Aristotle would be so proud

Aristotle had some firm ideas on writing and how to present a valid argument to an audience of readers.
The elements of ethos, pathos, and logos must be present in balance, according to Aristotle. And though Aristotle was born more than 2,000 years ago, his sense of a written argument holds up even to this day.
Ethos gives the writer credibility and he/she forms a trust with the reader. Pathos is the quality of writing that evokes sadness in the reader or speaks to the heart. Logos is Aristotle’s favourite element in writing and I would hazard a guess that logos is the favourite of Spock, not Dr. Spock but Spock, the Federation ambassador on the U.S.S. Enterprise for you “Trekkies.”
Logos, just as it sounds, uses logical argument supported by evidence.
I listened to Zadie Smith speak on CBC Radio recently as she discussed her writing. A British writer born of a Jamaican mother and English father, she now divides her time between New York and England.
Her books enjoy a wide appeal, some of which are “Feel Free” and “White Teeth” and “Stop What You Are Doing And Read This!” She is a prolific writer.
Smith’s writing, personal in nature, challenges the reader to see the world through the eyes of others and to read or embrace aspects of life that we might decide we don’t like without ever having explored it.
Aristotle said, “It is the mark of an educated mind to be able to entertain a thought without accepting it.” In essence, Aristotle would have considered Zadie Smith as having an educated mind.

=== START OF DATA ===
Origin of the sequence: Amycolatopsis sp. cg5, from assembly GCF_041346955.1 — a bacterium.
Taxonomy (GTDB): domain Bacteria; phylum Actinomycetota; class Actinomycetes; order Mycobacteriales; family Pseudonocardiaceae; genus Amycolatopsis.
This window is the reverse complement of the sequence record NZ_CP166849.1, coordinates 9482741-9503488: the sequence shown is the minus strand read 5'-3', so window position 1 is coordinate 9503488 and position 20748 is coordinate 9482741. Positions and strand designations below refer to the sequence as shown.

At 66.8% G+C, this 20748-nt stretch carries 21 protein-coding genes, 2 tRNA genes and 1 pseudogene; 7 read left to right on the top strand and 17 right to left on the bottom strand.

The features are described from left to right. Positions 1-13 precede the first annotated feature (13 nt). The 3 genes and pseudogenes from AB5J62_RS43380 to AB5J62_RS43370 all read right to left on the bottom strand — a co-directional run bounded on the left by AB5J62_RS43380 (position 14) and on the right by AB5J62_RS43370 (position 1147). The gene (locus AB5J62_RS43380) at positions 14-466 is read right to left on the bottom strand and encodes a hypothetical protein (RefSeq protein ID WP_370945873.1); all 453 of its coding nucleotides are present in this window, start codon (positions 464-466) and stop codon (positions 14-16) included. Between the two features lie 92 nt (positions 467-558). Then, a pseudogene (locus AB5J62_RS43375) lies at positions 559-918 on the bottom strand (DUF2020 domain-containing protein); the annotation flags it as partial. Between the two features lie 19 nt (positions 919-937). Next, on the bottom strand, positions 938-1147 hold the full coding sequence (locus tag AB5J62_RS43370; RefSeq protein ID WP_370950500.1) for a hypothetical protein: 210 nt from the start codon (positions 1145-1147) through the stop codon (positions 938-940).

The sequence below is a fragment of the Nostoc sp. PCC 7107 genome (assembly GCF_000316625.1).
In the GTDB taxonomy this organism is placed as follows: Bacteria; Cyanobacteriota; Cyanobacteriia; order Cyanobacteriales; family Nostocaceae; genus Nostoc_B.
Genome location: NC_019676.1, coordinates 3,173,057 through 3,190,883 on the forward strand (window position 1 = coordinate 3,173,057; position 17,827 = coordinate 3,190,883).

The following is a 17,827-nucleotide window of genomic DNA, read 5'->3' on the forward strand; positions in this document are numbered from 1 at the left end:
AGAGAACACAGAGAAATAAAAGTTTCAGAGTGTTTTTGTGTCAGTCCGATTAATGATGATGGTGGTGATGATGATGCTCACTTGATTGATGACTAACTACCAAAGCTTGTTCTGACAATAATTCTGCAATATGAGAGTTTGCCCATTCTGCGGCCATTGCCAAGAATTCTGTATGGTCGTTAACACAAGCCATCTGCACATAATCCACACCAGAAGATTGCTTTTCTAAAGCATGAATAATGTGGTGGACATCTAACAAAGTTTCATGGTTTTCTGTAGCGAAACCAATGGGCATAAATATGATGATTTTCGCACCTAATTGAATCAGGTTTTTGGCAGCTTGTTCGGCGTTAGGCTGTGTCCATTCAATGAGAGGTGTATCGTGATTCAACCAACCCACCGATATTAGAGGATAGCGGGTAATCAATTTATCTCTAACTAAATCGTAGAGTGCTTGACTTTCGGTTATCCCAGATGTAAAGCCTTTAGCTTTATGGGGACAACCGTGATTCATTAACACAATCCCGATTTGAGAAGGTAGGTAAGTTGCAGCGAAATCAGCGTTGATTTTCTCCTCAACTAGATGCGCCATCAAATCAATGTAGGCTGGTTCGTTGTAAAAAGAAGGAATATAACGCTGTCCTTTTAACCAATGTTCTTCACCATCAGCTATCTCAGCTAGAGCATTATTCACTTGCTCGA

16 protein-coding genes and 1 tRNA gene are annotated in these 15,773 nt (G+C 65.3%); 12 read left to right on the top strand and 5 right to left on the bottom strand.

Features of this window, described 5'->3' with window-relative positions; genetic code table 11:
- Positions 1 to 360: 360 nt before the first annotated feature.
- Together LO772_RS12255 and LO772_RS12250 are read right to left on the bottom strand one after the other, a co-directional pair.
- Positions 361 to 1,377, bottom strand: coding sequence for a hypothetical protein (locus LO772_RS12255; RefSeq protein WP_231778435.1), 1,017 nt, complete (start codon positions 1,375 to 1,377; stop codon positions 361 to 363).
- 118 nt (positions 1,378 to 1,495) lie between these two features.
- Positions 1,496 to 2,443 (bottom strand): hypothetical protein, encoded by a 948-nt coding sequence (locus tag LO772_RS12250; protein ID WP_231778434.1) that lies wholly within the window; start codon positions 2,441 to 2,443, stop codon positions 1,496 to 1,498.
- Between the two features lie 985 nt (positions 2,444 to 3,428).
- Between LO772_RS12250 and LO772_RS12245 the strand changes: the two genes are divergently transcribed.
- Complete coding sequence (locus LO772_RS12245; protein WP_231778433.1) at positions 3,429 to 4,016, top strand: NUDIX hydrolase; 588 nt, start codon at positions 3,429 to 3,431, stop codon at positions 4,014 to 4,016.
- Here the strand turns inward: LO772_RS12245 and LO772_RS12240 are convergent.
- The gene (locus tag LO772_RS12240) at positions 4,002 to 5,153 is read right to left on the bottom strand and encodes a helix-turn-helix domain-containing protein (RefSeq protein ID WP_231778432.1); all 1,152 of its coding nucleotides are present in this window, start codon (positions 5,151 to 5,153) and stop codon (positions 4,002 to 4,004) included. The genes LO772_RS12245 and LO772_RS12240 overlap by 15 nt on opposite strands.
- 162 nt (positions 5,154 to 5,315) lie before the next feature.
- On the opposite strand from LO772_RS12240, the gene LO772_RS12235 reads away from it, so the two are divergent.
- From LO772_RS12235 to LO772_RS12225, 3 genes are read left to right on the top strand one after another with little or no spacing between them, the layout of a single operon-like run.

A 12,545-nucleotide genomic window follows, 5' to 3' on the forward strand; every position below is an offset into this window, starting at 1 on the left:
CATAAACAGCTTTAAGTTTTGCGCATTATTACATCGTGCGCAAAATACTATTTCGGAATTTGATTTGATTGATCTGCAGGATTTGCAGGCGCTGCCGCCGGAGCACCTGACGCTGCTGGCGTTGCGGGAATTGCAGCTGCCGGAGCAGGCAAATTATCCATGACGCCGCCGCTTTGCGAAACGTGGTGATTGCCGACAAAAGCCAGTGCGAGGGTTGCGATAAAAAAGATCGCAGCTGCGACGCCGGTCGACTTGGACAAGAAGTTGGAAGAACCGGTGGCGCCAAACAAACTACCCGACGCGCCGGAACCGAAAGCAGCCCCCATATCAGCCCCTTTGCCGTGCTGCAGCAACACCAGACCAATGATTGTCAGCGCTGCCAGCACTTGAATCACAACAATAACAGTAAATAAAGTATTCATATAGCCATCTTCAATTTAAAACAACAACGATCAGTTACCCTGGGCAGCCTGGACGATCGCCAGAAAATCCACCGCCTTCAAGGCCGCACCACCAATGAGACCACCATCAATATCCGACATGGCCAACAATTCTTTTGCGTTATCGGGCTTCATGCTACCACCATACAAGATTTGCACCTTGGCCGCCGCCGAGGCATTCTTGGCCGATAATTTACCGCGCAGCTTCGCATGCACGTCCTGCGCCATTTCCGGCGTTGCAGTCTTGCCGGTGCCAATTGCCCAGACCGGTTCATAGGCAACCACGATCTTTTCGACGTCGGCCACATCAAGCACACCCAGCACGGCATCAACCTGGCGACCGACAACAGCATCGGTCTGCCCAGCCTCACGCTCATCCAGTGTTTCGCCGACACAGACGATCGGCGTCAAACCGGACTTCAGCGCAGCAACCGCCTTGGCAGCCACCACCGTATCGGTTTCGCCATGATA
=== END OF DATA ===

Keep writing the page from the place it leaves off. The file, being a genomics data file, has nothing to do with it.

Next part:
Smith said she expects her writing to find balance among Aristotle’s three requirements of argumentative writing. She says these days that pathos seems the only element of opinion that we seem to focus on, without any support from fact and evidence.
Though she doesn’t buy into social media in regards to Facebook or Instagram and the like, she says, “None of our lives are free of the influence of social media.” Great untruths can be spread like a disease without every providing any factual support–and we seem more than willing to gobble it up.
Smith says she must uphold Aristotle’s standards because she has “very little faith in her feelings,” meaning she is not so arrogant as to assume she is in the right on all subjects and, as such, she requires evidence and fact before she forms an opinion, which requires venturing into areas that she might assume beforehand that she wouldn’t like.
I find her approach to writing and to life fascinating. So many of us stay within only that which we know we like; where we feel safe. I remember telling my children that if we didn’t try new things, we would never learn to walk or ride a bike or learn to read–and I do believe we are students of life right up to the very end.
I like to think that when we cross the line to the other side, everything makes sense and we utter an emphatic, “Oh, I get it now.”
Very little of what we encounter on any given day makes sense as of late. Having listened to Zadie Smith, I feel a little closer to the truth.
Aristotle would be proud of her.